Moreover, still, Israel controls the registry, the population registry. If anyone wants to give birth inside the Palestinian Authority territories, the ID number comes from the Israeli Civil Administration. The registry of the population comes from registering the land or from the Israeli databases. Israel controls everything, and this helps perpetuate the structures of domination. Ending the occupation doesn’t mean that Israeli forces should redeploy outside the West Bank or outside the Gaza Strip. This is not ending the occupation. Ending the occupation is cutting the relationship between the Palestinian 5 million people and the Israeli military administration that governs these people. This means ending the occupation.

Talia Baroncelli

There are several layers there, different relations that are ongoing, which would need to be severed because, as you said, Israel controls everything, in terms of the Gaza Strip, for example, controls everything that gets in. There’s also the mobility regime in the West Bank, which you’ve spoken about as well, a series of checkpoints and then settlements that separate various Palestinian cities or villages.

We’ve seen stories of people not being able to go to the grocery store or having to pass numerous checkpoints to go to the library or to go to work. These are, I guess, different spatial elements or systems of control. A real state which would have effective control over its land and over its authority and governing authority would require that those relations of control be completely severed.

We can maybe speak later about how to get there, what needs to happen in order to get to an ideal situation where Palestinians have effective control over their territory, over how they want to form their government, how they want to control their agriculture, control their own industries, that sort of thing, so there’s no dependence on Israel.

I think it would be really interesting to get your viewpoint on how Israel has maybe increased these dependencies. How certain economic elites in the West Bank, for example, in order to get certain goods into the West Bank, have had to negotiate with the Israeli government and, as a result, have become maybe even more dependent on Israel to have these certain industries and engage in this trade.

Walid Habbas

When we talk about the economic dependency of the Palestinians on Israel, it is not a matter of two economic markets, one small market and a big advanced market in which they come in connection. It is something imposed on the Palestinians. To understand the economic dependency of the occupied territories, I think we can summarize that in four main sections.

The first one is the Israeli military proclamations. These are military orders that started in 1967 and onwards. These proclamations pertain to almost all aspects of the Palestinian lives. Of course, a huge bunch of these military orders concern the Palestinian economy: how to use the money, which money to use, the level of development, the industrial sector, what items are permitted for the Palestinians to export, import, etc. Of course, the use of national sources, water, electricity, and everything that concerns the economic lives of the Palestinians is described and detailed in these Israeli military orders. Of course, these orders are not put to develop the Palestinian economy. They are tools to subjugate the Palestinians also through the economic sphere.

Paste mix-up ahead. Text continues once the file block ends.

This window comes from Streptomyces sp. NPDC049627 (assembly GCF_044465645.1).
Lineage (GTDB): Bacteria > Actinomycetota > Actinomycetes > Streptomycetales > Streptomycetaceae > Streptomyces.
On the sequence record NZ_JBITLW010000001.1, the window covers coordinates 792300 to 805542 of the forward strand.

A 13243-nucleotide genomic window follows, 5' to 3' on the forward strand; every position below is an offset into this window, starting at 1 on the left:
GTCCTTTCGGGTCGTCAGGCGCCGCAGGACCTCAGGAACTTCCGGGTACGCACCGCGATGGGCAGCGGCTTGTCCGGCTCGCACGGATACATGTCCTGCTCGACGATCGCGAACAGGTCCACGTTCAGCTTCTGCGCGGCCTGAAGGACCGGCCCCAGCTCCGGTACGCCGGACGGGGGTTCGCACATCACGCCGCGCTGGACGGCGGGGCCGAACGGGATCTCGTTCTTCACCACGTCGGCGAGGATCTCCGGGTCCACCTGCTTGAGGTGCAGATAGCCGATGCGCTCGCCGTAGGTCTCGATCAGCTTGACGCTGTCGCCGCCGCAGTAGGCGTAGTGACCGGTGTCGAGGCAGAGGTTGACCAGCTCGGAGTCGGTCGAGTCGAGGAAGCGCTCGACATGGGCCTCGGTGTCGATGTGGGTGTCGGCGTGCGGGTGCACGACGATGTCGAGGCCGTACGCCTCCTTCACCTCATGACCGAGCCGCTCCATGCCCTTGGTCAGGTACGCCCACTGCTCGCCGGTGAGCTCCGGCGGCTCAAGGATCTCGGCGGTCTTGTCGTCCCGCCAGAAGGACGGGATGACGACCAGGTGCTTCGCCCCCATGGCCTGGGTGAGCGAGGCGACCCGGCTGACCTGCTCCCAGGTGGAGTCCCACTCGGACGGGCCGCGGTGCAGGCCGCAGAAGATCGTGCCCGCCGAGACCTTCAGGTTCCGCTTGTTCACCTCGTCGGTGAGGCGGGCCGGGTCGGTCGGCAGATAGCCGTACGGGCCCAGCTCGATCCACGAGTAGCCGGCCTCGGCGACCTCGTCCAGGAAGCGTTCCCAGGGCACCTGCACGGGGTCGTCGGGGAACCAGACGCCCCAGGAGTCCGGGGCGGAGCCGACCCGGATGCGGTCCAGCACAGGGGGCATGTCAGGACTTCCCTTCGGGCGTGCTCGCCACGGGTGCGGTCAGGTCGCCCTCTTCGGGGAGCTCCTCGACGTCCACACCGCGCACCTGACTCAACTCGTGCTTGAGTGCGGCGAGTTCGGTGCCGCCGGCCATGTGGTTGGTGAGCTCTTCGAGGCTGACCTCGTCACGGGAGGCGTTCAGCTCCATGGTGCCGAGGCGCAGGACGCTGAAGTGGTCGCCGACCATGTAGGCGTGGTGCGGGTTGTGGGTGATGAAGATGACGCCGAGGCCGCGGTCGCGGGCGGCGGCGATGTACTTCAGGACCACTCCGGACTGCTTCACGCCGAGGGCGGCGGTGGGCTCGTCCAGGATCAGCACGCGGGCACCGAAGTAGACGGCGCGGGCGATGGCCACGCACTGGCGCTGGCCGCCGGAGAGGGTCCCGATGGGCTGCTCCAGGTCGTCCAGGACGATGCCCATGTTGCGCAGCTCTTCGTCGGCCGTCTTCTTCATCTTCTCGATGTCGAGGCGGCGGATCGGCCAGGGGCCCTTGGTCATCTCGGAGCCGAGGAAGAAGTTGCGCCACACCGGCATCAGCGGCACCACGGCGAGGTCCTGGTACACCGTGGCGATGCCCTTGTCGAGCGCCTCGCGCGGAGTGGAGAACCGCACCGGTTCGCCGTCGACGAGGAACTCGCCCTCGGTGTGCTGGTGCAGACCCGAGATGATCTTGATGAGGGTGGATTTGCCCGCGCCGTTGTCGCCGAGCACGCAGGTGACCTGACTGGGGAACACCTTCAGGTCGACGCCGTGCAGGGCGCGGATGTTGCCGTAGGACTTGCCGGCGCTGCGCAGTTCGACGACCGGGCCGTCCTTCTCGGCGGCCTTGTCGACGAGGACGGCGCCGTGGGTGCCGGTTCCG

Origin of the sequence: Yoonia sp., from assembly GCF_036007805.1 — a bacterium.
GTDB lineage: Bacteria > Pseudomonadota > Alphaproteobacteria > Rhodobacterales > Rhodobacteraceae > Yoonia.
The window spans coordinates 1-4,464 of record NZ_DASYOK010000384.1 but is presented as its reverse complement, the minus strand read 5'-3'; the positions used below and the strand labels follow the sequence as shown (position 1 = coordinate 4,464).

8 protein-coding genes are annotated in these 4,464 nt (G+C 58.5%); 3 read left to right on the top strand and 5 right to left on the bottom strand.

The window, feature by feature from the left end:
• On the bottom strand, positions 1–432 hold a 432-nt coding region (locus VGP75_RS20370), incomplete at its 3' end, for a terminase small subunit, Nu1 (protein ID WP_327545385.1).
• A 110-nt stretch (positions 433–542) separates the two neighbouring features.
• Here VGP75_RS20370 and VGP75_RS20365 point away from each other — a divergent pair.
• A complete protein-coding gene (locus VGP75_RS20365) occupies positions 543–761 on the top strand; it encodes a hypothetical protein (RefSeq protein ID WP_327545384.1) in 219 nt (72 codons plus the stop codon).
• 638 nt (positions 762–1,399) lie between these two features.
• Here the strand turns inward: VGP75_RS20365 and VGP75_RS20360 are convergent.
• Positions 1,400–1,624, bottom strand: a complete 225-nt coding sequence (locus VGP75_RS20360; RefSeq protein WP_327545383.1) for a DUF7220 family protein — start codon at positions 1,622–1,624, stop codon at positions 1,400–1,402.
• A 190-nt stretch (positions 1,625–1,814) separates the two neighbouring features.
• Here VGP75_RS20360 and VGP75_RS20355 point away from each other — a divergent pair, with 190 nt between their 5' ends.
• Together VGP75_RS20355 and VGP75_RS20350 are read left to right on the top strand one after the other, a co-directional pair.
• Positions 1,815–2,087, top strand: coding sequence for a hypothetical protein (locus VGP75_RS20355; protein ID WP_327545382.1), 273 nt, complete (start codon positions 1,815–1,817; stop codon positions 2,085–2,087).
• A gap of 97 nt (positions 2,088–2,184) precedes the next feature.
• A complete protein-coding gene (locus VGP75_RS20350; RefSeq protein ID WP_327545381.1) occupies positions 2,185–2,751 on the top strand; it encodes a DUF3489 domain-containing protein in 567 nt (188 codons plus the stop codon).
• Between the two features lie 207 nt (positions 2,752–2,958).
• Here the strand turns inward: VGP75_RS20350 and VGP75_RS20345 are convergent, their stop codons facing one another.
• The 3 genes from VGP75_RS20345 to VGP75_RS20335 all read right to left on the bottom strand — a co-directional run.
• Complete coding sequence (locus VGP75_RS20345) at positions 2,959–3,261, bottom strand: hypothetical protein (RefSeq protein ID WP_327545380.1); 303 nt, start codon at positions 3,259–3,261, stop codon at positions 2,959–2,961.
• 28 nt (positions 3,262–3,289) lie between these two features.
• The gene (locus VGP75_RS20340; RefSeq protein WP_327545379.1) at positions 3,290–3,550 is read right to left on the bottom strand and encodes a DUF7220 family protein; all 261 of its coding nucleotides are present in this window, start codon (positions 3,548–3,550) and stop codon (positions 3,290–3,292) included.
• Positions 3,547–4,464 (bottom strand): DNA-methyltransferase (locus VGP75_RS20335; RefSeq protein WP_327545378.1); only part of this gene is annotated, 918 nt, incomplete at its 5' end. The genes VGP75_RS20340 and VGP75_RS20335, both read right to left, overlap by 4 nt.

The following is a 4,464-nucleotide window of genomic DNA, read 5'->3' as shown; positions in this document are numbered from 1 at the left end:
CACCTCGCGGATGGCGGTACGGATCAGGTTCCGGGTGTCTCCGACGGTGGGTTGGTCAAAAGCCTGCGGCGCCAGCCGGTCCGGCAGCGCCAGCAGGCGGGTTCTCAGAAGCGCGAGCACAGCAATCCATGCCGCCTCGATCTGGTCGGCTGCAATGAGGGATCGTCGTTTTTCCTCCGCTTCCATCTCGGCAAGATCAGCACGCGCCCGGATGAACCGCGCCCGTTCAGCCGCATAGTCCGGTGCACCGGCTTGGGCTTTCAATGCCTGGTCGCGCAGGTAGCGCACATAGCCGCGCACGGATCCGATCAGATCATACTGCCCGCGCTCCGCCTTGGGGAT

The second pillar of economic dependency is the policy of open bridges, which Moshe Dayan adopted earlier in the ’70s and 1970s. This policy aimed at enabling an economic situation where Palestinians can migrate to Israel, workplaces, gain salaries, and then return back to their home. The policy was to create this connection between Palestinian laborers and the Israeli market, which later on became a vital and the most important component of the economic dependency up until today. 

On October 6, the day before the war broke out, we can talk about 200,000 Palestinian workers in Israeli workplaces, which constitute almost more than one-fourth of the Palestinian workforce. The income generated by these workers who migrate daily to Israeli workplaces is about 6 billion shekels, which is approximately 40% of the Palestinian income in the West Bank.

The third pillar is, of course, the trade dependency. Israel gradually became the main and indisputable trade partner. This relation was imposed on Palestinians because of too many military orders and military interventions on the land. The Palestinians import 80% to 90% of their imports from Israel, and about 60% of the Palestinian exports go to Israel, talking about the West Bank mainly because the Gaza Strip was under blockade.

These are the three main components of understanding economic dependency. When the Oslo agreements, without the accords, entered the scene, these agreements established a customs union between the Palestinians in the occupied territories and Israel. This system, this mechanism enabled Israel to control all the clearance mechanisms, which means when the Palestinians import from Israel, Israel collects taxes that are due to the Palestinians. This gave a maneuver power to Israel that collects a huge amount of income that comes from taxes on behalf of the Palestinians and then uses this money to give it back to the Palestinians or to withhold it and demand political things. This was the fourth added component of the economic dependency on Israel.

It is not a question of whether the Palestinians can escape this economic dependency or not because the question should be established first in the political sphere. It is the emancipation for the occupation because the occupation is not only soldiers and boots on the ground. The occupation is a structure of domination and control. So, escaping this control, which means emancipation, sweeping away all the occupation, and cutting the links between the Palestinians and the Israeli civil administration, means emancipation, at least in the territories, of course. After that, we can talk about economic independency away from Israel.

Talia Baroncelli